The debate on whether or not voters should increase Maine’s minimum wage continues, but now liberals pushing for it are exposed for hypocrisy.
Dear Maine Taxpayer,
For years, the liberal ring leader of the Maine People’s Alliance, Mike Tipping, has created a wage war claiming minimum wage is not a livable wage. And for years, we now know that Tipping has been speaking out of both sides of his mouth. That’s because the liberal think tank posted an ad on Craigslist to recruit canvassers and community organizers to “Work toward a fair minimum wage for Maine.” At the same time, Tipping’s group said it would pay about $10 per hour – what is described as a “starting or training wage.”
Tipping led the effort to get the question on November’s ballot asking voters to raise Maine’s minimum wage by 60 percent from to $7.50 to $12 an hour. However, this ad proves Tipping is unwilling to put his money where his mouth is. Of course, Tipping says it was an “honest mistake in that it was a calculating error.” When called on it, he quickly claimed the position pays $12 per hour.
So, if this is true, Tipping ought to verify what rates have been and are currently paid by the Alliance. Is there anyone paid by the Alliance who makes less than $12 per hour today or has been paid less since the referendum project started. This is important because Tipping for years has pushed for a minimum wage increase. If anything less is discovered, Tipping ought to reimburse those workers.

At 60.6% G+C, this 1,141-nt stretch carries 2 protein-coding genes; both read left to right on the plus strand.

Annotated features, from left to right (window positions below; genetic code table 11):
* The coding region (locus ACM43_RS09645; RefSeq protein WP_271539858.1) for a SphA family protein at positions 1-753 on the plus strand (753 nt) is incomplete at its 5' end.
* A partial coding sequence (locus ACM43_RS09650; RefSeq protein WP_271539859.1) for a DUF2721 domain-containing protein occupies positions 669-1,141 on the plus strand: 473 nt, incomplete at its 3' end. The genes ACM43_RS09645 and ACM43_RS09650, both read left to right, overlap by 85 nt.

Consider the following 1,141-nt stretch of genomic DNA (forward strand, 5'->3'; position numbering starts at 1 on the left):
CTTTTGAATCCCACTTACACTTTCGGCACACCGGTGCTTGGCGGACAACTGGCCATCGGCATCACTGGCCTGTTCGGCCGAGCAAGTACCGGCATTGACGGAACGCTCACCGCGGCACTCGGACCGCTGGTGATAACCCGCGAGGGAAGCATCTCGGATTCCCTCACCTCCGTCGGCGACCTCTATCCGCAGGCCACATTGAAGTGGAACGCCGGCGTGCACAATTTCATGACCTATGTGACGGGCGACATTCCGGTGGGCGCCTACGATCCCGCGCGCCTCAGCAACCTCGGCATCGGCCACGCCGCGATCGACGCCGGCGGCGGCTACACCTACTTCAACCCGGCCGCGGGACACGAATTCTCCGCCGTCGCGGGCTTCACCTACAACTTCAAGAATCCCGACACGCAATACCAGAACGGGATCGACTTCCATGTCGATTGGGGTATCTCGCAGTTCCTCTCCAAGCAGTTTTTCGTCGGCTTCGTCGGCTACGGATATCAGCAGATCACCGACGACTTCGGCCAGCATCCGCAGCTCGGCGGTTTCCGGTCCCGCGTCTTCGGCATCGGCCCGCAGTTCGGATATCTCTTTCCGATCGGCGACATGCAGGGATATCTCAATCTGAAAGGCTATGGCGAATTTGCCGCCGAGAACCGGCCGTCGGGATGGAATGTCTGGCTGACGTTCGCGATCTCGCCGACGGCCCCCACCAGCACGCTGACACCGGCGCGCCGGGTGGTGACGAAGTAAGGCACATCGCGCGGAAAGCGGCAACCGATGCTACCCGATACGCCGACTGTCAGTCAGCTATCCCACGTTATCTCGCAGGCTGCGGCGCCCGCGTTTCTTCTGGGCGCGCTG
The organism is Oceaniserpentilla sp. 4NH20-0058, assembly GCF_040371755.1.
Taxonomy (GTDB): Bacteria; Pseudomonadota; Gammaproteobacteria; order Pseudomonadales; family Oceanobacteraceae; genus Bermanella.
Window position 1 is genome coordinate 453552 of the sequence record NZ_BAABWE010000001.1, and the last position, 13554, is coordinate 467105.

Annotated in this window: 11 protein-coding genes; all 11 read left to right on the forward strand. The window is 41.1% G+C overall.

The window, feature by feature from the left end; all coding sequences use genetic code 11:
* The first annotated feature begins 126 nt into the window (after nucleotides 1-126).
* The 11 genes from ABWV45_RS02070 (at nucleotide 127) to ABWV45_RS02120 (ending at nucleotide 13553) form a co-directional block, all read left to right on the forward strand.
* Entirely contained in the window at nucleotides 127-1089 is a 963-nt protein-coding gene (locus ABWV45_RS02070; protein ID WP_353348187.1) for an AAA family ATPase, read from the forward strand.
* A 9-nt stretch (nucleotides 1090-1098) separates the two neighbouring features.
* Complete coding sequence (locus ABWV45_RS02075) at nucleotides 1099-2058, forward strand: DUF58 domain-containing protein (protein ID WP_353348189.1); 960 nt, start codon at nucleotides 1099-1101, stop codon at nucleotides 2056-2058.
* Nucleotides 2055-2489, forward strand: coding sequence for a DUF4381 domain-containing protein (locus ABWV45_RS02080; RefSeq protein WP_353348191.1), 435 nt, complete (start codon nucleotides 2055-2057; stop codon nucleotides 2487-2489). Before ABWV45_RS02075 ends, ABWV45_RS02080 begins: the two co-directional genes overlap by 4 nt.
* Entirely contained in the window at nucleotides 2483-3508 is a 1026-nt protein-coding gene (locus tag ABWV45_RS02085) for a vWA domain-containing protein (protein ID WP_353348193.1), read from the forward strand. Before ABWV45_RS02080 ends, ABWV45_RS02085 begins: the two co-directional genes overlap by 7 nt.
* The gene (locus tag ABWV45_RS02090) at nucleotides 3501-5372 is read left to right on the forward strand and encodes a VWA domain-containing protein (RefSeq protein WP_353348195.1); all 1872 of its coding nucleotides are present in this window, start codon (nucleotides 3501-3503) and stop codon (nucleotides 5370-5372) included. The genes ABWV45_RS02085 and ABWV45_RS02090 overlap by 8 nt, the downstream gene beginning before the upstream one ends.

As your Governor and a businessman, I have maintained that the minimum wage is a training wage. I agree with the concept of Tipping’s ad, which promotes the job as a “starting wage.” The ad even goes on to read, “extensive training makes for excellent professional development and resume-building.” A training wage is valuable for those entering the workforce and others who are learning to acquire new skills. However, raising Maine’s minimum wage by 60 percent is not going to provide a livable wage to anyone regardless.
If anything this proposal will hurt Mainers living on fixed incomes. For example, there are more than 325-thousand Mainers who receive social security benefits. Anyone living on Social Security knows the annual rate increase is very low. The proposed minimum wage hike increases much faster than the annual increases to Social Security. I have said that this wage war – if it passes – is going to hurt those on fixed incomes and our seniors will suffer the most.
Liberals want to spend their way to economic prosperity when the reality is increasing costs on businesses only weakens our economy.
Instead, of continuing a wage war I urge Mainers to demand optimal wages. We can help create this economic environment through good public policies, such as lowering energy costs and reducing taxes. In order to strengthen our economy, we must be willing to understand our economy as a whole, not only the wages we earn.
Paul R. LePage